These are the 12 spiritual principles we contemplated along the way, one each day:  honesty, hope, faith, courage, integrity, willingness, humility, love, discipline, perseverance and patience, awareness, and service. The goal of the 12 steps is to move us towards the ability to love others and serve a higher purpose in our life, something that is beyond-the-self and yet at the same time part of our unique calling. It has worked for hundreds of thousands of people in recovery from all maladies of body-mind-spirit, most notably addiction to drugs and alcohol. There are also successful 12 step programs for codependency, gamblers anonymous and many others. 

On the ground: Converging in Porto, Portugal we came from across the globe: UK and US, Canada, Germany, the Netherlands and Brazil, from day 1 we began to meet other pilgrims and learn from them, too. We followed in the true pilgrimage spirit and allowed the Albergues (pilgrim hostel) to shelter and provide for our needs, with very few provisions. We traveled lightly. Perhaps a camelback, some rain gear and a change of clothes… we noticed the more we carried and held on to (metaphorically and physically), the more challenging was our journey. Paradoxically, the more we let go of the more others had to give us, as we created space in our hearts and minds for the gifts of the Camino. The more we were willing to receive, the more we could share with others as well.

And others joined us. At the beginning of each day we gathered for mindful movement warmup (Qigong, Tai Chi) with the sunrise, then at the end of each day held an “open meeting”, in which fellow pilgrims could join in and also reflect on the spiritual principles, their HIs and LOWs of the journey. There were many low points climbing out of the valleys, we empathized and listened. There were many high points in the mountains, we celebrated. 

About halfway through anything, things begin to get truly challenging, be that completing a marathon or a pilgrimage. The honeymoon phase has worn off and reality sets in, including the 4 dangers: HALT- Hungry, Angry, Lonely or Tired. There were of course disagreements, personality conflicts and logistical concerns, as with any group of humans. But for the most part the Camino provides as much space as one needs, as one can always speed up or slow down, add an extra stop, etc. Fortunately, some cohesion was brought by our constant musical companion, a traveling guitar transported to our destination to be played that evening, along with some of our supplies.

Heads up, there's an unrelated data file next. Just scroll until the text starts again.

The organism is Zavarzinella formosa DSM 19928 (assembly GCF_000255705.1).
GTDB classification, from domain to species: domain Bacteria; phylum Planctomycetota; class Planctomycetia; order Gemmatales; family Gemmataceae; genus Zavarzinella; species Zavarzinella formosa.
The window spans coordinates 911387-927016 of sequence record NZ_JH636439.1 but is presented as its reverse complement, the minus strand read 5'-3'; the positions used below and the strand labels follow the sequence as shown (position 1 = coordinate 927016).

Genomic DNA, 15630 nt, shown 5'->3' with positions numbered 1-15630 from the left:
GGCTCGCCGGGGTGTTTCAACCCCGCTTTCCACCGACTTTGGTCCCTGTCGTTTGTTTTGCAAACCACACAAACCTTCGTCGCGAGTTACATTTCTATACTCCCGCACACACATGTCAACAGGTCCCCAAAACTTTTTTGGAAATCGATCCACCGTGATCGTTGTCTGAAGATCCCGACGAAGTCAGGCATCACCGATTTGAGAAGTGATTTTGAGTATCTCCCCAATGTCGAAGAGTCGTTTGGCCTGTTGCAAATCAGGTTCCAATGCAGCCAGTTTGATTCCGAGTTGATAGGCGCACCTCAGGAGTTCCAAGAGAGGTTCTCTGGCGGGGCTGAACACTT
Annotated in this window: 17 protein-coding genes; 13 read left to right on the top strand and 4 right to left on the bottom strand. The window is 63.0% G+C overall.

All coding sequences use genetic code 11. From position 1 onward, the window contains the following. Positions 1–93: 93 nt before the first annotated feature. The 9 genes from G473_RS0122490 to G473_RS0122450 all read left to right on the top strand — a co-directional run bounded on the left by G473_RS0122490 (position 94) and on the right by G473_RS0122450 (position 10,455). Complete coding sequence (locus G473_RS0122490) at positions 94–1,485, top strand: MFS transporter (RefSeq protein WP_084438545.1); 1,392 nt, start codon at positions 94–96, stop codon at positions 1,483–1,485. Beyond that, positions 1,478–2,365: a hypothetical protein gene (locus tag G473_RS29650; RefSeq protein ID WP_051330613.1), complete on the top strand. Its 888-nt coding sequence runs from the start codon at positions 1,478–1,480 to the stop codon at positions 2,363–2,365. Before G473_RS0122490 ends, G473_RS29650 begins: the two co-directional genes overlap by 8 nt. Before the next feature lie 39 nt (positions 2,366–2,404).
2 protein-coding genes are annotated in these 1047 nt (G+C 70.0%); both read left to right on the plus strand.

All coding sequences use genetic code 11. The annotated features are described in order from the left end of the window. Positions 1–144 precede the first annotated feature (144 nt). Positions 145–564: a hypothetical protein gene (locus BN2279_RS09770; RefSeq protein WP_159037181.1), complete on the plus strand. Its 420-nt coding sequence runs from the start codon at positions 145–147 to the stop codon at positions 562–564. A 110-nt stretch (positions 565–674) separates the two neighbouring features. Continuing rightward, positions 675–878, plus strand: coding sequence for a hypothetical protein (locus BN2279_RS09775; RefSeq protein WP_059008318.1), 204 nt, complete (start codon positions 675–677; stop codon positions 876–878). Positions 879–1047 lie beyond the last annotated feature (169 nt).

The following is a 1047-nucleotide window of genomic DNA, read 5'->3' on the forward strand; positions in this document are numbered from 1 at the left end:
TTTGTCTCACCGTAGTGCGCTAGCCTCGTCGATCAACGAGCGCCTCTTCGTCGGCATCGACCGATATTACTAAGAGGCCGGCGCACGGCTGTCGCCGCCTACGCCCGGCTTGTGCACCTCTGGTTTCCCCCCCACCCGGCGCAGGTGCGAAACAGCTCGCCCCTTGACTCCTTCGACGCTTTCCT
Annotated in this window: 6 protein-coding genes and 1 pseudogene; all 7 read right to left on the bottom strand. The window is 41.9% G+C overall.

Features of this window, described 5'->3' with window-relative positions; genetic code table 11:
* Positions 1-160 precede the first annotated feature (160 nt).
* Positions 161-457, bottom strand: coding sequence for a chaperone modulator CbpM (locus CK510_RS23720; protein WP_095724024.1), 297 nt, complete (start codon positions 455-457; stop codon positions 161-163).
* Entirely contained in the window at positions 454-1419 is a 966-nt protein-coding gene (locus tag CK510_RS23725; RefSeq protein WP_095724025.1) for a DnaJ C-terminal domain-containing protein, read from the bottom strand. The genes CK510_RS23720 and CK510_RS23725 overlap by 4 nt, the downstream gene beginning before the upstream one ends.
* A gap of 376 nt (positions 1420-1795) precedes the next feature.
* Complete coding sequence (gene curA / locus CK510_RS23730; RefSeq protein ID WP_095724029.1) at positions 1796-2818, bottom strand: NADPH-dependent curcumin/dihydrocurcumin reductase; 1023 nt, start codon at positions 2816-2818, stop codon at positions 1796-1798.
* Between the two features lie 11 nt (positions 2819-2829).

We all carried things with us. One of the women joining was going through a messy family separation and a recent difficult battle with Covid. One was going through a major job and life change, struggling with identity and finding a purpose. A few others decided their hearts were set on the Azores islands, and upon arriving at the Spanish border, our halfway point, split from the group. Some felt called to new bonds of relationships formed on the Camino, and followed them. Finally, a few of us (including myself) felt called to explore the northern coast of Spain and run more, arriving early and taking the rest of the time as a true retreat. All were truly on their own Camino, yet remained connected in spirit and through modern technology, as we kept tabs to support one another.